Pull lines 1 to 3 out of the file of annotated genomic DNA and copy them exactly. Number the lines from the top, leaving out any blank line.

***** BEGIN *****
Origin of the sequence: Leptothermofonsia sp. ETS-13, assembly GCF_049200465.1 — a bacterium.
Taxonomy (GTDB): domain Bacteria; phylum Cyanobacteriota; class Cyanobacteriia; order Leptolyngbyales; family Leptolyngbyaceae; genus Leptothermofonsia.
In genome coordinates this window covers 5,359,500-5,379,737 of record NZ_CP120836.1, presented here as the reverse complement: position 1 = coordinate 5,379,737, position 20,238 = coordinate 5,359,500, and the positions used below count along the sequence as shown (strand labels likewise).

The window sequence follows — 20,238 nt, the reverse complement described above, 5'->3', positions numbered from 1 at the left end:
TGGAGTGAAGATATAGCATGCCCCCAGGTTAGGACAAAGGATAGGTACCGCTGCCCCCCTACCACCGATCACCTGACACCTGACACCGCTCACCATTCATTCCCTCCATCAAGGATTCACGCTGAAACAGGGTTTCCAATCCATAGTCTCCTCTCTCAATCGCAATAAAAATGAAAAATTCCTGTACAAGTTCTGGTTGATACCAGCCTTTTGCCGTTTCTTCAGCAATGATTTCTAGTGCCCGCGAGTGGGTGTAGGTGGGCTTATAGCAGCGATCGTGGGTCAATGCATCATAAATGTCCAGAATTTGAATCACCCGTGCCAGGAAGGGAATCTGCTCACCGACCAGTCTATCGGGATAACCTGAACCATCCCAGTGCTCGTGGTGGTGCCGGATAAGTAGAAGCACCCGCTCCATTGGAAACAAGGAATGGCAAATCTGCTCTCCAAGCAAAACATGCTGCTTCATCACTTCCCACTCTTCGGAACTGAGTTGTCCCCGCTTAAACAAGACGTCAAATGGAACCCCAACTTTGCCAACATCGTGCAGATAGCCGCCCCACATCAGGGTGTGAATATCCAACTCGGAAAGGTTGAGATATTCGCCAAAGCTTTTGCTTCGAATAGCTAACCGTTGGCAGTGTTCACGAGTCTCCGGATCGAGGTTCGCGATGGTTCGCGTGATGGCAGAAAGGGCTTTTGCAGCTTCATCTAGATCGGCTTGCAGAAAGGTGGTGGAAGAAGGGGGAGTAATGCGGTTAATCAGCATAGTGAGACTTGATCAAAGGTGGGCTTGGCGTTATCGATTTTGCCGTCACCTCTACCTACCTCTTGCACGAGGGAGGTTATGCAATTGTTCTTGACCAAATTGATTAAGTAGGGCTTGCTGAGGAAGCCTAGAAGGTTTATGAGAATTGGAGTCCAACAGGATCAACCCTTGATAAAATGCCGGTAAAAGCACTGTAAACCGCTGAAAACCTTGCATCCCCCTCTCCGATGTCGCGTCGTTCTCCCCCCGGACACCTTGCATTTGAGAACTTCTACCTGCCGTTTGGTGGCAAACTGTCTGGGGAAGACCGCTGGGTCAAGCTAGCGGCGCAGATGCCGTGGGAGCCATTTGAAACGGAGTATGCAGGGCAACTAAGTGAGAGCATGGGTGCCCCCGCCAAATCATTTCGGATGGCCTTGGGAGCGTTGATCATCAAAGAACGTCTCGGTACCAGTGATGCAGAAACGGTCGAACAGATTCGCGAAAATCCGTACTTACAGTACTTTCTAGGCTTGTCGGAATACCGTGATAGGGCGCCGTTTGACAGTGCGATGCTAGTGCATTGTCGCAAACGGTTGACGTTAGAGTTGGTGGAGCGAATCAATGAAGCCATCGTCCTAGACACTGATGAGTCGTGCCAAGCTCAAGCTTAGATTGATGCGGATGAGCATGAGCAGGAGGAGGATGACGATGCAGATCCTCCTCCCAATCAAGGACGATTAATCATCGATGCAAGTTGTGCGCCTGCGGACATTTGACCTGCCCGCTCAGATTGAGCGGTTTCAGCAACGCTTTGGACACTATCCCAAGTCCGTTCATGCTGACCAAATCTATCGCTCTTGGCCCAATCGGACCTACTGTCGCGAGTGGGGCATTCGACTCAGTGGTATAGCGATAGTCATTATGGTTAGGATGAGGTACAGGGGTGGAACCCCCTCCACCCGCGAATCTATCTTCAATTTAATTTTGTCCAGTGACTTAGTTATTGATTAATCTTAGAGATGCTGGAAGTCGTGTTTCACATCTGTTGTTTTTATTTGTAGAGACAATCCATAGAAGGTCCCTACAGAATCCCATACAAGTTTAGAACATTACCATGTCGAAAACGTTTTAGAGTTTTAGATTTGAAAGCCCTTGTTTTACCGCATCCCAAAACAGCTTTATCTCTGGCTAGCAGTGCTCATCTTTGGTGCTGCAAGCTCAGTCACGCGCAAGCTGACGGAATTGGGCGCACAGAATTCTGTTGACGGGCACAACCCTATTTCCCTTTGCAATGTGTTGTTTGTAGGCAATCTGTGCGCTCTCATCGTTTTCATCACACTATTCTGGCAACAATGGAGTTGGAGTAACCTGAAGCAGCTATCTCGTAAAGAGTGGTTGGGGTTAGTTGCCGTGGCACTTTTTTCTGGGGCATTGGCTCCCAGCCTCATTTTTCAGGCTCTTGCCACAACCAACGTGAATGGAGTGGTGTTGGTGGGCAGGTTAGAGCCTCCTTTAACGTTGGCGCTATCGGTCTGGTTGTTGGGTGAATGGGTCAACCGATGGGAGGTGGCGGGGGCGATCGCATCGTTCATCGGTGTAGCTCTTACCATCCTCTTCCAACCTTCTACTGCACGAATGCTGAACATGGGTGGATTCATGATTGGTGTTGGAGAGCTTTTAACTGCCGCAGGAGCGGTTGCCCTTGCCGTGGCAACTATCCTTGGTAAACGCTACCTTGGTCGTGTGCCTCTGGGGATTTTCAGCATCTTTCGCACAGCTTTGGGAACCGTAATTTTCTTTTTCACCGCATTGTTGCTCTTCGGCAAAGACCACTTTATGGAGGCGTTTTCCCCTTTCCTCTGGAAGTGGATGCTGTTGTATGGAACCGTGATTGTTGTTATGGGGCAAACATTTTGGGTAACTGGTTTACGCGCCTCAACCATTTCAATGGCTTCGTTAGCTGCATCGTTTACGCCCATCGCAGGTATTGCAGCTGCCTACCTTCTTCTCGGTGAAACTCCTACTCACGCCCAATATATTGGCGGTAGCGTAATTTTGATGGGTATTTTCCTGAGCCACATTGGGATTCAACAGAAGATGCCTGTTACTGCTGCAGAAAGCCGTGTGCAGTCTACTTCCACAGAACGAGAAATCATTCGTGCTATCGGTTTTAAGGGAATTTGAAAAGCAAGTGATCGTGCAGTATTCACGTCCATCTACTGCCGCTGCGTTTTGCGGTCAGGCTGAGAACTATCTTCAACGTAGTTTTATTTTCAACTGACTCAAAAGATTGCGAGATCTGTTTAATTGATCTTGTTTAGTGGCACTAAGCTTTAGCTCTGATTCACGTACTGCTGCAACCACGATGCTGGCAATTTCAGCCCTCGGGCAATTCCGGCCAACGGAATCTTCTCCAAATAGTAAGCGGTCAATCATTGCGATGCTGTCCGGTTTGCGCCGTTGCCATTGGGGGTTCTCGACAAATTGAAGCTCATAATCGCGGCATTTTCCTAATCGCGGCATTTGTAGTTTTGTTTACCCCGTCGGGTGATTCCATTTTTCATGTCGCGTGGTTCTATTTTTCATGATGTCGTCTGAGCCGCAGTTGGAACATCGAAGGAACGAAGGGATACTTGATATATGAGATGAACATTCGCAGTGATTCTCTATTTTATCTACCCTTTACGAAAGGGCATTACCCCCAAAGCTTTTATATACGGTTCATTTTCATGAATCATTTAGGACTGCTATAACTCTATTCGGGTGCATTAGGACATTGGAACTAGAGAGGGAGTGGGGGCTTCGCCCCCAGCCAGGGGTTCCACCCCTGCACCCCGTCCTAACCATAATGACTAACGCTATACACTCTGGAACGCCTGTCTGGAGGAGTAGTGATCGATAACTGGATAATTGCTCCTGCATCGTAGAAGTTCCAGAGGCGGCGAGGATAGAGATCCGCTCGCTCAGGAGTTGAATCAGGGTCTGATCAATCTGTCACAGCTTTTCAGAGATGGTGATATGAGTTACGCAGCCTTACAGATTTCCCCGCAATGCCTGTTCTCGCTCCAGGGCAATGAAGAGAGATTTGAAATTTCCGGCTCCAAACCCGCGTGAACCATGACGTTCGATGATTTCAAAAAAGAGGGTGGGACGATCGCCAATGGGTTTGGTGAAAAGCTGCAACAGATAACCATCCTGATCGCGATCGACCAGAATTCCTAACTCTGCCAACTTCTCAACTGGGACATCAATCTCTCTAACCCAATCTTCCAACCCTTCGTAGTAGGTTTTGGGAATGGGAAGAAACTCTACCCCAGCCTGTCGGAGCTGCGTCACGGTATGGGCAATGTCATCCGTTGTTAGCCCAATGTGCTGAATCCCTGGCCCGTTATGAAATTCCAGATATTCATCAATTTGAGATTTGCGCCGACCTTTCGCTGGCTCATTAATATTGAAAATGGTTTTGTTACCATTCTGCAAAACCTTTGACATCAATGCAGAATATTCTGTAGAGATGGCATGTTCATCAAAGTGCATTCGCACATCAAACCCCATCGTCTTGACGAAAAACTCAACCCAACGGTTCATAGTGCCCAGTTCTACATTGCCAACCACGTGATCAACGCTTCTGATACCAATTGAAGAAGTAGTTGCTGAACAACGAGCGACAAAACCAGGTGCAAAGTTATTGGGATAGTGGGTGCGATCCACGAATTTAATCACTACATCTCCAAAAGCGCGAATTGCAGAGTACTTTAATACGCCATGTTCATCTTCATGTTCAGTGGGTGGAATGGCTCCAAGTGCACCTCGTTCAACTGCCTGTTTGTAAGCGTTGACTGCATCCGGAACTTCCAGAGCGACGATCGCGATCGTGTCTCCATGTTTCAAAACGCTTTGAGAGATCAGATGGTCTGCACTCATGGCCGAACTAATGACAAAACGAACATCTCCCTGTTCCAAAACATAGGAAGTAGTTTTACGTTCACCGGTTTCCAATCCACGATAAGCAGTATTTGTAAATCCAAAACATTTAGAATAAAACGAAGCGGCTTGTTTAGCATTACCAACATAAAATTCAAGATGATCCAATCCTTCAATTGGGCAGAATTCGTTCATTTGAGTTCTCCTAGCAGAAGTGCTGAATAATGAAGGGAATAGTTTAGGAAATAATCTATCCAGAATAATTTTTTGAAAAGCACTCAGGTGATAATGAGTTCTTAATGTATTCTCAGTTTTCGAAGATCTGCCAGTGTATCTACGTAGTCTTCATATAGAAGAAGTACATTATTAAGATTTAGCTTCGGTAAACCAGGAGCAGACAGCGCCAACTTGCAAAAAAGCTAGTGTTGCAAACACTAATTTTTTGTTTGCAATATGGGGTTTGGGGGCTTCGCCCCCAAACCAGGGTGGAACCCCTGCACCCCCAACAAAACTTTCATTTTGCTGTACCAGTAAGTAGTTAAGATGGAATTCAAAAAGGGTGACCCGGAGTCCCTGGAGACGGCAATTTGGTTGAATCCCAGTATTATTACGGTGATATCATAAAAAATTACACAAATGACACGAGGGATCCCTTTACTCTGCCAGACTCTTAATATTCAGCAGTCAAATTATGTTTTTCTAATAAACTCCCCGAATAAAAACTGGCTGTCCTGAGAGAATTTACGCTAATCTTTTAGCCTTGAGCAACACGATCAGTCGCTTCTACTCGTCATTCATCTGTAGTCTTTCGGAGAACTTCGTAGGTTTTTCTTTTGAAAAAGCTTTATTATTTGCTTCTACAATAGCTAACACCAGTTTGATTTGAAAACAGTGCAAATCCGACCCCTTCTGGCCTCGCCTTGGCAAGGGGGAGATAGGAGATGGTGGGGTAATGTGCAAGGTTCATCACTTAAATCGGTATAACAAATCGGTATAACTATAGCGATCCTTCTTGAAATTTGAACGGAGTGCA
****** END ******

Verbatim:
Origin of the sequence: Leptothermofonsia sp. ETS-13, assembly GCF_049200465.1 — a bacterium.
Taxonomy (GTDB): domain Bacteria; phylum Cyanobacteriota; class Cyanobacteriia; order Leptolyngbyales; family Leptolyngbyaceae; genus Leptothermofonsia.
In genome coordinates this window covers 5,359,500-5,379,737 of record NZ_CP120836.1, presented here as the reverse complement: position 1 = coordinate 5,379,737, position 20,238 = coordinate 5,359,500, and the positions used below count along the sequence as shown (strand labels likewise).